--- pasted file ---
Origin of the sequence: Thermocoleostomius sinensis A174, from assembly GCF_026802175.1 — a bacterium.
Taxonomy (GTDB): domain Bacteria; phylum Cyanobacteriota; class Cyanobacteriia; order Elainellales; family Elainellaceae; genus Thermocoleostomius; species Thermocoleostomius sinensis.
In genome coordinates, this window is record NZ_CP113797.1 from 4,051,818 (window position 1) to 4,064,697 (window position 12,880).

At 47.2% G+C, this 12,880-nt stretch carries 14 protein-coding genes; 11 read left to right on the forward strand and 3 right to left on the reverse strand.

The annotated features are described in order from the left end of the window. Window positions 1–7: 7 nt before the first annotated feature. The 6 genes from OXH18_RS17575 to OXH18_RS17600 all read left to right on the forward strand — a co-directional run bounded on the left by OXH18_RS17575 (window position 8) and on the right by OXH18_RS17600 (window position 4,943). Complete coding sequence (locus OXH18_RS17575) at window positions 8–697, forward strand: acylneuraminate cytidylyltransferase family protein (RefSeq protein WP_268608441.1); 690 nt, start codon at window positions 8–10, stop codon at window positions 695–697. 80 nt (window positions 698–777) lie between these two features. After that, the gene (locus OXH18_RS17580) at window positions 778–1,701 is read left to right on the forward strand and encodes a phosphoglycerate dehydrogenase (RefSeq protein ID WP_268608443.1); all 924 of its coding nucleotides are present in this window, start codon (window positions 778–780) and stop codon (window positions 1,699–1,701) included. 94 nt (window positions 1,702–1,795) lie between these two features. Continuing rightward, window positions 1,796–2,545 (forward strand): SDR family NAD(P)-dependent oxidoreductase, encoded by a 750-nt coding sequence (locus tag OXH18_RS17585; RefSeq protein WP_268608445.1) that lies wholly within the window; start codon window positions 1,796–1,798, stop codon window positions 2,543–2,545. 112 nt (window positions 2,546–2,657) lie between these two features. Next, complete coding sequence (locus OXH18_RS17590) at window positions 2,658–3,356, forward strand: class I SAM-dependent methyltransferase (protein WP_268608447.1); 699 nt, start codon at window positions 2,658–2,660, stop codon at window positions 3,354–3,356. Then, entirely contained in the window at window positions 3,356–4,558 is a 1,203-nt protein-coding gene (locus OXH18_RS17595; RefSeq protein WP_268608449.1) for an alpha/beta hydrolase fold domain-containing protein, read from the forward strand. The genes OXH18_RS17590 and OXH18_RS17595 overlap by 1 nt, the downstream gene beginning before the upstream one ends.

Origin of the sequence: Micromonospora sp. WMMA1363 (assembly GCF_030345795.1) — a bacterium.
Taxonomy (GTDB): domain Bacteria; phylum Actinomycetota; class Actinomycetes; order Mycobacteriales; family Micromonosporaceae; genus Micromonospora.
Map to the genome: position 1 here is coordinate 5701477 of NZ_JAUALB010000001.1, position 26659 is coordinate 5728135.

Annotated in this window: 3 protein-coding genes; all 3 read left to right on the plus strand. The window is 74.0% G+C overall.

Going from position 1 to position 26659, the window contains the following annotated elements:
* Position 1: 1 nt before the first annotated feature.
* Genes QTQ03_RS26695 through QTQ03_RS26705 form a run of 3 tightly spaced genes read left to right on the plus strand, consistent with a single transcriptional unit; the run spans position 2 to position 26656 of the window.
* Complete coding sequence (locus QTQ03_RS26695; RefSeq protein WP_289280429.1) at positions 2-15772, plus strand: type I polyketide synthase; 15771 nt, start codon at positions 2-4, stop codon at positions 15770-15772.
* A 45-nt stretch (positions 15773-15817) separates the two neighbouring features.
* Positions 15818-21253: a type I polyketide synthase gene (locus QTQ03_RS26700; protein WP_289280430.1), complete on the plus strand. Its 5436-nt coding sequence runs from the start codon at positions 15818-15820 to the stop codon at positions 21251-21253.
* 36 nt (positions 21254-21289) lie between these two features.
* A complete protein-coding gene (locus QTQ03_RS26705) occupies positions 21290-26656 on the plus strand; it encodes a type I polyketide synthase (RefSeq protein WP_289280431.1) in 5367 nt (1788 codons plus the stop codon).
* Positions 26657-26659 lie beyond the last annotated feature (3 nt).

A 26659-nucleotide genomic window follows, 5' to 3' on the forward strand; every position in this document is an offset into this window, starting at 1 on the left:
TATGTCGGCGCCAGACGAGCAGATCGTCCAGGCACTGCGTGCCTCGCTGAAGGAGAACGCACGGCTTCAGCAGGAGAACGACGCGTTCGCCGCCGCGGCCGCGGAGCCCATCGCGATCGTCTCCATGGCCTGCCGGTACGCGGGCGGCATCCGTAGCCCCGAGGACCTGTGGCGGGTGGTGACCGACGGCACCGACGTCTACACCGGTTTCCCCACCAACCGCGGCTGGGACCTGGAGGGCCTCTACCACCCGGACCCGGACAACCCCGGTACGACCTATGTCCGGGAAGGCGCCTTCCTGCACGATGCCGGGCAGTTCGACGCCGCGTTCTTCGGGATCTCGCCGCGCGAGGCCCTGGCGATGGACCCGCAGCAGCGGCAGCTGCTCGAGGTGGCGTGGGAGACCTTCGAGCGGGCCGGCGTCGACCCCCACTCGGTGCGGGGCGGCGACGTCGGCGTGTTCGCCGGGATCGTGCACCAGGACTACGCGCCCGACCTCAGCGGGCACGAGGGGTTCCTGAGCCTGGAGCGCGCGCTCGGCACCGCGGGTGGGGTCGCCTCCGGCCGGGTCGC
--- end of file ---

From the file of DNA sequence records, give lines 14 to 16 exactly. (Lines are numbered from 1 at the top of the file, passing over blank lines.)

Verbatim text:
* A 45-nt stretch (positions 15773-15817) separates the two neighbouring features.
* Positions 15818-21253: a type I polyketide synthase gene (locus QTQ03_RS26700; protein WP_289280430.1), complete on the plus strand. Its 5436-nt coding sequence runs from the start codon at positions 15818-15820 to the stop codon at positions 21251-21253.
* 36 nt (positions 21254-21289) lie between these two features.